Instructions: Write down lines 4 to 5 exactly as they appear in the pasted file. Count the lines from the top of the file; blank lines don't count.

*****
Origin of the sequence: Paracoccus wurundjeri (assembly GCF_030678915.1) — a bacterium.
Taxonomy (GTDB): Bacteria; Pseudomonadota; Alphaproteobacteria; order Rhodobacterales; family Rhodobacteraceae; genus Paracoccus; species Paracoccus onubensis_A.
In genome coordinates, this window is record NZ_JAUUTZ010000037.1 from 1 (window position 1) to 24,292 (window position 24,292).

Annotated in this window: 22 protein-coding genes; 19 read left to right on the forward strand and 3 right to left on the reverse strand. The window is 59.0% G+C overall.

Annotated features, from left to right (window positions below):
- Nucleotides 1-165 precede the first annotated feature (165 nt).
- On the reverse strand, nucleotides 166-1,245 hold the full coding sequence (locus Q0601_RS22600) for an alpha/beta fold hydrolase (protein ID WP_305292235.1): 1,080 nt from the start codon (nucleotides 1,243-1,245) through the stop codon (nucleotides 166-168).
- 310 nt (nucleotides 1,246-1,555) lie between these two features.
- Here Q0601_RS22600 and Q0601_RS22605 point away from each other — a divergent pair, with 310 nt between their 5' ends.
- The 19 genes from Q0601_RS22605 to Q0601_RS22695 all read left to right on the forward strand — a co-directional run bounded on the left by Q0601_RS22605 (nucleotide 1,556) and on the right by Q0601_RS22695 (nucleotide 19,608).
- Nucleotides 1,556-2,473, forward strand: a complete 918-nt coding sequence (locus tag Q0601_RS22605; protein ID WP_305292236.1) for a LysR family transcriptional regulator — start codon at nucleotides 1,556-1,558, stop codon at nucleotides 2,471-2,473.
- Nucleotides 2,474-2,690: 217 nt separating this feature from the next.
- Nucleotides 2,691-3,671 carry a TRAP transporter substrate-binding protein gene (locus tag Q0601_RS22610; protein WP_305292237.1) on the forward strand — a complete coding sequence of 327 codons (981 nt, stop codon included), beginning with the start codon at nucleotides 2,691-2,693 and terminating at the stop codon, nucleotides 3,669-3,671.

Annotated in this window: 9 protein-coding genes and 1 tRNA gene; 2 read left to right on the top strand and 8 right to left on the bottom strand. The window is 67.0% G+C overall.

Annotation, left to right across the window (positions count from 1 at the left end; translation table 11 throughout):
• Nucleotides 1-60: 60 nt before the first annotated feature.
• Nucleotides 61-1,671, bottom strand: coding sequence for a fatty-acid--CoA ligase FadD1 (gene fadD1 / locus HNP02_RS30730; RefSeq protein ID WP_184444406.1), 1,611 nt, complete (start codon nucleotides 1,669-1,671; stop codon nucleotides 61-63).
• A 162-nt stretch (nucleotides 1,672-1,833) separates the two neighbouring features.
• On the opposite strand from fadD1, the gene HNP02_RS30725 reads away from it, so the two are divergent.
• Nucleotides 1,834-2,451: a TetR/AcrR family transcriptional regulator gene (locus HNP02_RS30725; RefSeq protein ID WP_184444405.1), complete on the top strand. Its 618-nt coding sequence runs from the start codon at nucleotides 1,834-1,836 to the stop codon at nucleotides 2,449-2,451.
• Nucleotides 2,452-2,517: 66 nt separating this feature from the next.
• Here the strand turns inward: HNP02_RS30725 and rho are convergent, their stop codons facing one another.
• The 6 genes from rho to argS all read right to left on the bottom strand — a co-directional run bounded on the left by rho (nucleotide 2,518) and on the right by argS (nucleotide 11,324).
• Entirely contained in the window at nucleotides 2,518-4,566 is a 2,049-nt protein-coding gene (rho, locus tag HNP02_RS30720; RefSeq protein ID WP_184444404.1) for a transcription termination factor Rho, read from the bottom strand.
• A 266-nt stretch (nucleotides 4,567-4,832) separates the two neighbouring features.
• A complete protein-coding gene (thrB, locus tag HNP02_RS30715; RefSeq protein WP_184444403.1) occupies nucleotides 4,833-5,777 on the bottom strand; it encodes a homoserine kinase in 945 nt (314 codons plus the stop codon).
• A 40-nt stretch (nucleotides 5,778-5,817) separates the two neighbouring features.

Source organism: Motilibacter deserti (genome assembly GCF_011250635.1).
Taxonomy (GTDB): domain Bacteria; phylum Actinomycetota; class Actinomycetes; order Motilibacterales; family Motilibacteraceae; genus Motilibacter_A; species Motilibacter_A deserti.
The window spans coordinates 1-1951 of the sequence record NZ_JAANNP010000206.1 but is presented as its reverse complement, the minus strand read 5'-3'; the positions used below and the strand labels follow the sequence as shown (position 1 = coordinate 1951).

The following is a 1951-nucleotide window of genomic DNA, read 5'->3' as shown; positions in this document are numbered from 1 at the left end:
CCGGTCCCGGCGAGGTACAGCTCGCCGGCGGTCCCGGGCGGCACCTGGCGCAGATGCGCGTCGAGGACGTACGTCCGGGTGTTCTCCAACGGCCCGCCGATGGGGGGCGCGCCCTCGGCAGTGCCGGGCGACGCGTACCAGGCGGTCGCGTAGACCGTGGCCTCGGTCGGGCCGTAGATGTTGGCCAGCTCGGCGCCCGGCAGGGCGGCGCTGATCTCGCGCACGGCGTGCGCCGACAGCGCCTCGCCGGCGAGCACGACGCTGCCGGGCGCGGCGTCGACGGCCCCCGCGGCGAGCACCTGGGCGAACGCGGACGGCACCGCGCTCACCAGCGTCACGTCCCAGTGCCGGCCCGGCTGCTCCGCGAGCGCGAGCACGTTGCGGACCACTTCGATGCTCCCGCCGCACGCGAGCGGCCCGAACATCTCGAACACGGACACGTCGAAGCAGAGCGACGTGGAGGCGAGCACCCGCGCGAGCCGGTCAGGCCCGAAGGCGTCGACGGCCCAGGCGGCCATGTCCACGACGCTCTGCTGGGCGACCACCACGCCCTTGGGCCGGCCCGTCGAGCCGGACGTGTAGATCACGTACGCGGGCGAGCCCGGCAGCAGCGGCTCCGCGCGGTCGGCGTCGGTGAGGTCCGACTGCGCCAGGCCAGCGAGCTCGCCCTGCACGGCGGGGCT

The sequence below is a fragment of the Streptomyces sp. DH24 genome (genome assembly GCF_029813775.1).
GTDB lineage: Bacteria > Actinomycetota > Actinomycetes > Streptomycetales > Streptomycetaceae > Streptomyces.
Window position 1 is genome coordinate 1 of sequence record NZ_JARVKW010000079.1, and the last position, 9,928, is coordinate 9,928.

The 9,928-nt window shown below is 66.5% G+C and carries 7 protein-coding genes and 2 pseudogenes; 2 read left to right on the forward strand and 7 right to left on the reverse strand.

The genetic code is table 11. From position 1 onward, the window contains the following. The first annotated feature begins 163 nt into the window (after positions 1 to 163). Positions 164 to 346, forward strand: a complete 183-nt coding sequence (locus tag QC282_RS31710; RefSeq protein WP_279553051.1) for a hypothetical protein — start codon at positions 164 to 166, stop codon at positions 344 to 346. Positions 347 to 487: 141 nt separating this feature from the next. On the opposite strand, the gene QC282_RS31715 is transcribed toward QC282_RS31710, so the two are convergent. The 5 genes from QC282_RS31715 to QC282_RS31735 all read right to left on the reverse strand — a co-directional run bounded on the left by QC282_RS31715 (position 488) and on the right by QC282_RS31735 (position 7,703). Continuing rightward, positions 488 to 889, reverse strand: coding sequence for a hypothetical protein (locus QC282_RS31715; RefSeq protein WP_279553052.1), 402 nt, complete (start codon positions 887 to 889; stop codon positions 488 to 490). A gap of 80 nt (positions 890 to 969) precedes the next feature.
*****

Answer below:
Annotated in this window: 22 protein-coding genes; 19 read left to right on the forward strand and 3 right to left on the reverse strand. The window is 59.0% G+C overall.

Annotated features, from left to right (window positions below):